Looking like the lovely ghost of herself, her graceful slimness wrapped in her soft white shawl, the rounded infantine mouth and cheek inevitably suggesting mildness and innocence, Rosamond paused at three yards’ distance from her visitor and bowed. But Dorothea, who had taken off her gloves, from an impulse which she could never resist when she wanted a sense of freedom, came forward, and with her face full of a sad yet sweet openness, put out her hand. Rosamond could not avoid meeting her glance, could not avoid putting her small hand into Dorothea’s, which clasped it with gentle motherliness; and immediately a doubt of her own prepossessions began to stir within her. Rosamond’s eye was quick for faces; she saw that Mrs. Casaubon’s face looked pale and changed since yesterday, yet gentle, and like the firm softness of her hand. But Dorothea had counted a little too much on her own strength: the clearness and intensity of her mental action this morning were the continuance of a nervous exaltation which made her frame as dangerously responsive as a bit of finest Venetian crystal; and in looking at Rosamond, she suddenly found her heart swelling, and was unable to speak—all her effort was required to keep back tears. She succeeded in that, and the emotion only passed over her face like the spirit of a sob; but it added to Rosamond’s impression that Mrs. Casaubon’s state of mind must be something quite different from what she had imagined.
So they sat down without a word of preface on the two chairs that happened to be nearest, and happened also to be close together; though Rosamond’s notion when she first bowed was that she should stay a long way off from Mrs. Casaubon. But she ceased thinking how anything would turn out—merely wondering what would come. And Dorothea began to speak quite simply, gathering firmness as she went on.
“I had an errand yesterday which I did not finish; that is why I am here again so soon. You will not think me too troublesome when I tell you that I came to talk to you about the injustice that has been shown towards Mr. Lydgate. It will cheer you—will it not?—to know a great deal about him, that he may not like to speak about himself just because it is in his own vindication and to his own honor. You will like to know that your husband has warm friends, who have not left off believing in his high character? You will let me speak of this without thinking that I take a liberty?”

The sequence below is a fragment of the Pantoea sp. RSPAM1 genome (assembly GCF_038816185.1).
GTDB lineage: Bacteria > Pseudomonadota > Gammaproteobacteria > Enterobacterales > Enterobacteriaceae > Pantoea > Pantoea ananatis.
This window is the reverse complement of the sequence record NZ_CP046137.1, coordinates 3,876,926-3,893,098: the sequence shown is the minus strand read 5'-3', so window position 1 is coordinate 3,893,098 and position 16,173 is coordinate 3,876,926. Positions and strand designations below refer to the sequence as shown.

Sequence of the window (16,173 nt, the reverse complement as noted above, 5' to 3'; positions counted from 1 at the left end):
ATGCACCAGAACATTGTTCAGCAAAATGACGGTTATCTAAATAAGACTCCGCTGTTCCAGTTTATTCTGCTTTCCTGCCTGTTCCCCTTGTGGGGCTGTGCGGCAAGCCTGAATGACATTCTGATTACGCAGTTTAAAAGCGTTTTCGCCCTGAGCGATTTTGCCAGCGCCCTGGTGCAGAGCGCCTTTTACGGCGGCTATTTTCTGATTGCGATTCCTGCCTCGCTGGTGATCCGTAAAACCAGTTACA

The cordial, pleading tones which seemed to flow with generous heedlessness above all the facts which had filled Rosamond’s mind as grounds of obstruction and hatred between her and this woman, came as soothingly as a warm stream over her shrinking fears. Of course Mrs. Casaubon had the facts in her mind, but she was not going to speak of anything connected with them. That relief was too great for Rosamond to feel much else at the moment. She answered prettily, in the new ease of her soul—
“I know you have been very good. I shall like to hear anything you will say to me about Tertius.”
“The day before yesterday,” said Dorothea, “when I had asked him to come to Lowick to give me his opinion on the affairs of the Hospital, he told me everything about his conduct and feelings in this sad event which has made ignorant people cast suspicions on him. The reason he told me was because I was very bold and asked him. I believed that he had never acted dishonorably, and I begged him to tell me the history. He confessed to me that he had never told it before, not even to you, because he had a great dislike to say, ‘I was not wrong,’ as if that were proof, when there are guilty people who will say so. The truth is, he knew nothing of this man Raffles, or that there were any bad secrets about him; and he thought that Mr. Bulstrode offered him the money because he repented, out of kindness, of having refused it before. All his anxiety about his patient was to treat him rightly, and he was a little uncomfortable that the case did not end as he had expected; but he thought then and still thinks that there may have been no wrong in it on any one’s part. And I have told Mr. Farebrother, and Mr. Brooke, and Sir James Chettam: they all believe in your husband. That will cheer you, will it not? That will give you courage?”
Dorothea’s face had become animated, and as it beamed on Rosamond very close to her, she felt something like bashful timidity before a superior, in the presence of this self-forgetful ardor. She said, with blushing embarrassment, “Thank you: you are very kind.”
“And he felt that he had been so wrong not to pour out everything about this to you. But you will forgive him. It was because he feels so much more about your happiness than anything else—he feels his life bound into one with yours, and it hurts him more than anything, that his misfortunes must hurt you. He could speak to me because I am an indifferent person. And then I asked him if I might come to see you; because I felt so much for his trouble and yours. That is why I came yesterday, and why I am come to-day. Trouble is so hard to bear, is it not?— How can we live and think that any one has trouble—piercing trouble—and we could help them, and never try?”